© Reuters. FILE PHOTO: A man shops at the Eastern Market in Washington, US, February 11, 2022. REUTERS / Brendan McDermid
WASHINGTON (Reuters) – US consumer sentiment fell more than expected in early March as gasoline prices surged to a record high in the aftermath of Russia’s war against Ukraine, a survey showed on Friday.
The University of Michigan said its preliminary consumer sentiment index dropped to 59.7 in the first half of this month from a final reading of 62.8 in February.
Economists polled by Reuters had forecast the index falling to 61.4. Following Russia’s invasion of Ukraine on Feb. 24, prices jumped more than 30%, with global benchmark hitting a 2008 high at $ 139 a barrel, before retreating to trade around $ 110 a barrel on Friday.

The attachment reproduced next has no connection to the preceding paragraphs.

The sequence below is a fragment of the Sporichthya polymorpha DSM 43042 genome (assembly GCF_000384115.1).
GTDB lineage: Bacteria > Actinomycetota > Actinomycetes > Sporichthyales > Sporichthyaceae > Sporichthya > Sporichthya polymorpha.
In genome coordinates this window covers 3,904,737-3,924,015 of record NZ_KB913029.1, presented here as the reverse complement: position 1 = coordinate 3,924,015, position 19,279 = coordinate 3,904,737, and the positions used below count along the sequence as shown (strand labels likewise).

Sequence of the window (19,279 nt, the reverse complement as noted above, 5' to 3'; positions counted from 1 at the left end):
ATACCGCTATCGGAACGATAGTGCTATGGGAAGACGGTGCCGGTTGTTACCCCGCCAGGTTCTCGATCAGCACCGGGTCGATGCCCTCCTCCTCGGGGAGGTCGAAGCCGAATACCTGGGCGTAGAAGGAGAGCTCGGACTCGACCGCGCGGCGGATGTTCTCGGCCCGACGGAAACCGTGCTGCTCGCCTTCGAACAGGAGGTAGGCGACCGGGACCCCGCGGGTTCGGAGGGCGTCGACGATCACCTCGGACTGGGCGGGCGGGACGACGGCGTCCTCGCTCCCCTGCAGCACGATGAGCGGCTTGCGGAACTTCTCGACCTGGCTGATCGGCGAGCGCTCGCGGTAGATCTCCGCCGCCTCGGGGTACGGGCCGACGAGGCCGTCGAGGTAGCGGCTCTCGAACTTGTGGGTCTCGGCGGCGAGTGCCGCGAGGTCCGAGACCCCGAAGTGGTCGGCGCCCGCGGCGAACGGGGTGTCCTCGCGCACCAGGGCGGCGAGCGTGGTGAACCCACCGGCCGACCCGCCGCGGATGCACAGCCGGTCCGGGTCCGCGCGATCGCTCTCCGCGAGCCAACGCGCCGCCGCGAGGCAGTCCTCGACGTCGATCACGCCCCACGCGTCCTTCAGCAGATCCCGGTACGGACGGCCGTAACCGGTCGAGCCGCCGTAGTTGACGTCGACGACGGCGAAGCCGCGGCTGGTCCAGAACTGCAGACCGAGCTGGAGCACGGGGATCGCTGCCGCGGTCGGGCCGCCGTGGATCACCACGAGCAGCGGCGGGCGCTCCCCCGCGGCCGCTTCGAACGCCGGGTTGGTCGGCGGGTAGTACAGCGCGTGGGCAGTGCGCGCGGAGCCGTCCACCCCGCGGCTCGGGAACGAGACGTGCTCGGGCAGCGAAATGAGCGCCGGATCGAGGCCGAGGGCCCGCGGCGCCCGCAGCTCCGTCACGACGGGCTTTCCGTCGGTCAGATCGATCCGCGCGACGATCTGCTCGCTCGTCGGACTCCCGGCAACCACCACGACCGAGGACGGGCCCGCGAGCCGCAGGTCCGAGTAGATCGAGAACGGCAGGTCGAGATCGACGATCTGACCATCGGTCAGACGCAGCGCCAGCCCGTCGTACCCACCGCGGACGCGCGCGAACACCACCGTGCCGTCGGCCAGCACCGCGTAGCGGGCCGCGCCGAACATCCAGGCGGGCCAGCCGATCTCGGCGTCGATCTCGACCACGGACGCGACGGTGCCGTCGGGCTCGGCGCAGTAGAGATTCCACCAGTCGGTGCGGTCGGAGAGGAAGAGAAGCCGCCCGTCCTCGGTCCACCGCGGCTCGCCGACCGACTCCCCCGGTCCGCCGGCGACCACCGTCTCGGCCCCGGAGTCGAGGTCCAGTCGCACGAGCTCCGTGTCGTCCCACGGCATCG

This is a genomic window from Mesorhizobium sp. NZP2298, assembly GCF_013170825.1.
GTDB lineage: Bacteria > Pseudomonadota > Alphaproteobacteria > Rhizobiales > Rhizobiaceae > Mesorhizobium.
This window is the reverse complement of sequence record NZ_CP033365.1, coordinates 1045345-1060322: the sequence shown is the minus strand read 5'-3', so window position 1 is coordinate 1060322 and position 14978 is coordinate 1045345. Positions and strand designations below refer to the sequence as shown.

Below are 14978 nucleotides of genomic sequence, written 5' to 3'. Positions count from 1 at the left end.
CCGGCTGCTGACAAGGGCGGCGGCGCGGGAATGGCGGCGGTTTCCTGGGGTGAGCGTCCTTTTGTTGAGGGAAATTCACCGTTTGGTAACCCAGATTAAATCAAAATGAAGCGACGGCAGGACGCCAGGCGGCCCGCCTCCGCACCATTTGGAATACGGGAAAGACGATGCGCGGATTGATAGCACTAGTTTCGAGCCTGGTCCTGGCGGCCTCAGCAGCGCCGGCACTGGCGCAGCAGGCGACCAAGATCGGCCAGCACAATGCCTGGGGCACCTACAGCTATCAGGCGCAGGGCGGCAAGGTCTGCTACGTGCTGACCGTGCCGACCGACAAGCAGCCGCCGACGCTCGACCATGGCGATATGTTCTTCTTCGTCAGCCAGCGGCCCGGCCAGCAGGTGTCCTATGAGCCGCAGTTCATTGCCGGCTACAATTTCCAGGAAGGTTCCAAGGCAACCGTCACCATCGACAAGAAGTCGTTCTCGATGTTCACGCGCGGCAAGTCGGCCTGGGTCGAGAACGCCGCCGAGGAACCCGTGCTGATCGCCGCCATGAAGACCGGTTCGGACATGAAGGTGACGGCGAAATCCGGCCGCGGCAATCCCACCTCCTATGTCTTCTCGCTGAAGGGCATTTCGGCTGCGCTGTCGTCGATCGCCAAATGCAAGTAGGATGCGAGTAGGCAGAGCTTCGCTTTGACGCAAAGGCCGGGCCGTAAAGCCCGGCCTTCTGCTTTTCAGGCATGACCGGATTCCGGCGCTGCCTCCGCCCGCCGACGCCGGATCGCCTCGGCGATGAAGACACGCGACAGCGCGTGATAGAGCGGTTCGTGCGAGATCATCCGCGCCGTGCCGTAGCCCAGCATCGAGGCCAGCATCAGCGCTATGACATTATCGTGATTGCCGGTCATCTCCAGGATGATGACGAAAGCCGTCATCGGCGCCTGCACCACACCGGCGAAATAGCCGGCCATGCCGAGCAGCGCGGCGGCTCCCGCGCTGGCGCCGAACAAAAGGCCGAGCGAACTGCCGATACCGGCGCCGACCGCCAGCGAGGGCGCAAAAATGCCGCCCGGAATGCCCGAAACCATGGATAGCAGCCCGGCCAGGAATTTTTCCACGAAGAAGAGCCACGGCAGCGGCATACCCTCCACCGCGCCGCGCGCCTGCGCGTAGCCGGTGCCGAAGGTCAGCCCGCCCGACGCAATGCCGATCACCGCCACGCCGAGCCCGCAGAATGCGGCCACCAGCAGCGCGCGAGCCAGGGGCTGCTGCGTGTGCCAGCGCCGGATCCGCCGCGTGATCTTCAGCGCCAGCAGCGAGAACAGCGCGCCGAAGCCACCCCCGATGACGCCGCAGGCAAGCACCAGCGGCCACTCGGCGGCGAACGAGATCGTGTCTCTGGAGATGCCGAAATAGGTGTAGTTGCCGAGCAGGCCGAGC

US gasoline prices are averaging a record $ 4,331 per gallon compared to $ 3.48 a month ago, AAA data showed.
Further increases are likely after President Joe Biden on Tuesday banned imports of Russian oil into the United States, as part of a wide ranging of tough sanctions against Moscow.
The University of Michigan survey’s gauge of current economic conditions slipped to a reading of 67.8 from 68.2 in February. Its measure of consumer expectations declined to 54.4 from 59.4 in February.
The survey’s one-year inflation expectations jumped to 5.4%, the highest since 1981, from 4.9% in February. Its five-year inflation was steady at 3.0%.
The government reported on Thursday that consumer prices recorded their largest annual increase in 40 years in February.
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